Marina Crouse: You’ve recently published your first novel, I Must Have You, which is about a young girl named Elliot who has her own “dieting via anorexia” coaching business. This novel, set in the 90s, touches upon themes that are sometimes dark, sometimes funny, but almost always relate to what girls and women deal with on a daily basis. Which writers influenced you most in writing this book, or in your writing overall?
JoAnna Novak: When I started writing I Must Have You, I was originally thinking about JD Salinger and Catcher in the Rye because, in my mind, it’s a perfect novel. It seems to me that if I was writing about an adolescent, I was writing a coming of age novel, and Catcher in the Rye would be a useful model. Salinger was really important to me, and has been for the last 20+ years. I’ve always been inspired by Mary Gateskill. Junot Diaz inspires me in terms of style and a sort of stylistic excess. His novel The Brief and Wondrous Life of Oscar Wao is hyper-charged with allusion, Spanish, and slang. There are so many different languages in the book and when I was considering how to write I Must Have You I knew I wanted to write about the 90s and had to figure out how I can load up the text. In between my first and second drafts I took some time off and I don’t remember what I did other than read To The Lighthouse by Virginia Woolf. Some part of her writing or structure was important to me in that revision process though it may not show in the novel.
MC: What do you think about a writer owning his or her voice. Is there a level of comfort you have to achieve?
JN: I think you do both - as a writer you have to kind of be aware of what your natural voice is or the voice you’ve cultivated. I’m constantly working to build up that voice and tear it down so I’m not relying on tricks of voice to make the work easy. If my default is pretty stylistically weird and imagistic, and I could write like that all day but I wouldn’t grow if I wrote that way. I am constantly thinking about how I can modulate my voice to accomplish different things in my writing. It happens more in poetry and fiction—though I’ve written lyric essays in the past my nonfiction voice is a bit more stable. I think a writer does own their voice, hopefully, some aspect of it, but having the humility to know that it can and should change and having other mindframes to approach is important.
MC: Revision is often one of the most difficult aspects of finishing a piece for new writers. What advice do you have for us?
JN: Revising is cutting away and rewriting. Recently, I’ve been rewriting short stories that I drafted in the spring. For both stories I had completed them in the spring and edited them and cleaned them up immediately, but in this last month I’ve completely broken them down and asked myself “what is the central conflict, what are these stories doing, what is pleasing to me in the writing.” I’ve found a lot of the time that if I get distance from my writing I’m not as happy with it as I first was. So, I look for that place where I can be a good critic. Even if I know I don’t know what to do, I can tell where something is wrong and I will do something better with it. One test for me is the cringe test. If I'm afraid to look at a piece of writing, if I know I'm going to cringe, that's a good indicator that something needs revision. That’s really hard, actually. If you think about all the ways things can feel overworked or trying too hard, it's a challenge to work on something in a very deliberate way that isn't over-working. Because when you’re revising you’re really consciously trying to shape something and refine it, but you also don’t want to take the life out of it. You have to work it enough.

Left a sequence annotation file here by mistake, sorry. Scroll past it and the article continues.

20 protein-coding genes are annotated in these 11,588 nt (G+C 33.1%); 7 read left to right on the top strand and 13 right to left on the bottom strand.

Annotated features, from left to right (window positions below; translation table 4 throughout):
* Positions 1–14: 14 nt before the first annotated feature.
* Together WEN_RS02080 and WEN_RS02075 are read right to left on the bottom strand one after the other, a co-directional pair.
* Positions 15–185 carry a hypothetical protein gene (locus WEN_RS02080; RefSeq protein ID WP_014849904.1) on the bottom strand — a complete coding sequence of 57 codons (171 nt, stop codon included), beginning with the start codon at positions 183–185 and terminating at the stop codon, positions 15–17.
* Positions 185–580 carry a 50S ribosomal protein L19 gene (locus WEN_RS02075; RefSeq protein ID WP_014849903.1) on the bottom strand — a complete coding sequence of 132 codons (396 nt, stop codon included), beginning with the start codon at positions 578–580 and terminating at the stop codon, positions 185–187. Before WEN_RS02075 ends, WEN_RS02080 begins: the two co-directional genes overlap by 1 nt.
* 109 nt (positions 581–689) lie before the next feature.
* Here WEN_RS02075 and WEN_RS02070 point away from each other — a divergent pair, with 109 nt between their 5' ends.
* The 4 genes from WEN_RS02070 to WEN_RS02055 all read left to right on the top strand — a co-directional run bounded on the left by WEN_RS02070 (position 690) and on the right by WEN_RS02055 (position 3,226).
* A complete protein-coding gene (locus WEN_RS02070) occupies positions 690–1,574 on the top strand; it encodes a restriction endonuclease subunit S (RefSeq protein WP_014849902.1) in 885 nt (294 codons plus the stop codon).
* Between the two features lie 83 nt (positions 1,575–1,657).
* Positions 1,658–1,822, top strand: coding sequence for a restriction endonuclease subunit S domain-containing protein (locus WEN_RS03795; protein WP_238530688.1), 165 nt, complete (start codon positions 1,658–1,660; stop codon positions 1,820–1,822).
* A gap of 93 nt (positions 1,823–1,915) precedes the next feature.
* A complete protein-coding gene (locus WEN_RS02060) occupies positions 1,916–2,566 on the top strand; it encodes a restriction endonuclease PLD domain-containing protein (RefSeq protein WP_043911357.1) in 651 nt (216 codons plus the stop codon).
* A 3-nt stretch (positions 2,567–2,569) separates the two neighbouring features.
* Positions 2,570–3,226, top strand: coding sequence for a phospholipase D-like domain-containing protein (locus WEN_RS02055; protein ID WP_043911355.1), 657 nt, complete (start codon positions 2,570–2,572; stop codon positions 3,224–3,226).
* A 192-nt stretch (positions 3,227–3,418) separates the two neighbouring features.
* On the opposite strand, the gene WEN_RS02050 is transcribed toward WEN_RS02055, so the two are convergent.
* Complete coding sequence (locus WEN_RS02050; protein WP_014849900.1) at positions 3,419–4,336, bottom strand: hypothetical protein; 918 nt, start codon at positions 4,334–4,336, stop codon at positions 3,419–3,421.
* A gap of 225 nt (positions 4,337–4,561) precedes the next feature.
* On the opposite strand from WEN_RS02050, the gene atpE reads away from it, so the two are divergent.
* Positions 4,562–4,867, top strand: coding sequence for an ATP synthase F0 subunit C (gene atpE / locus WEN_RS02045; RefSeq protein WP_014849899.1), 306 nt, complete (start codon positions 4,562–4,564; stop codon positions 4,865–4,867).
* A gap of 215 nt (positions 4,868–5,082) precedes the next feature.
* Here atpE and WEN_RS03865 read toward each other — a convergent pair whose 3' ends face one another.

MC: What is the most terrifying (if anything) about writing?
JN: I can go through a day like a human and get a lot of things done, eat healthy, work out, and it’s a totally functional day, but I feel dead inside if I haven’t written. I’ve started to think about that as “as a writer you need to know what your needs are from the act of writing.” Do you need it every day? Do you need it every other day? Second may be the moment between a draft and figuring out how to revise it and when you will revise it. That in-between space is needed but then again the terrifying thing about it is that you’re not writing. If I’m not writing, I’m not living the life I want to live. I’m not making space for the way I think is most valuable, important way to spend my time
MC: Wow. That’s inspiring. I was more expecting you to say that bad writing is terrifying, because that is what I face as a newer writer: fear of badness.
JN: I never worry about writing something bad, especially in a first draft because it can always be changed. I just keep going because I love that I can throw it all away and start over. Seeing things through also gives you confidence, and you grow from that as well.
MC: OK last question, and it’s an important one: If you could only eat one dish or type of food for a year, what would it be?
JN: One dish or type of food that I could eat forever? Seaweed salad, salmon avocado roll, and one medjool date. I’ve never felt bad after I eat these, I just feel happy. Every time I eat a medjool date I feel like the world can change.
MC: What about that meal specifically is so special to you?
JN: That meal requires no prep. I really love cooking but I also really love writing and cooking takes time and so does writing. At the end of the day, if I have to live off something for a year, I’m cognizant of my time and will pick writing over cooking any day.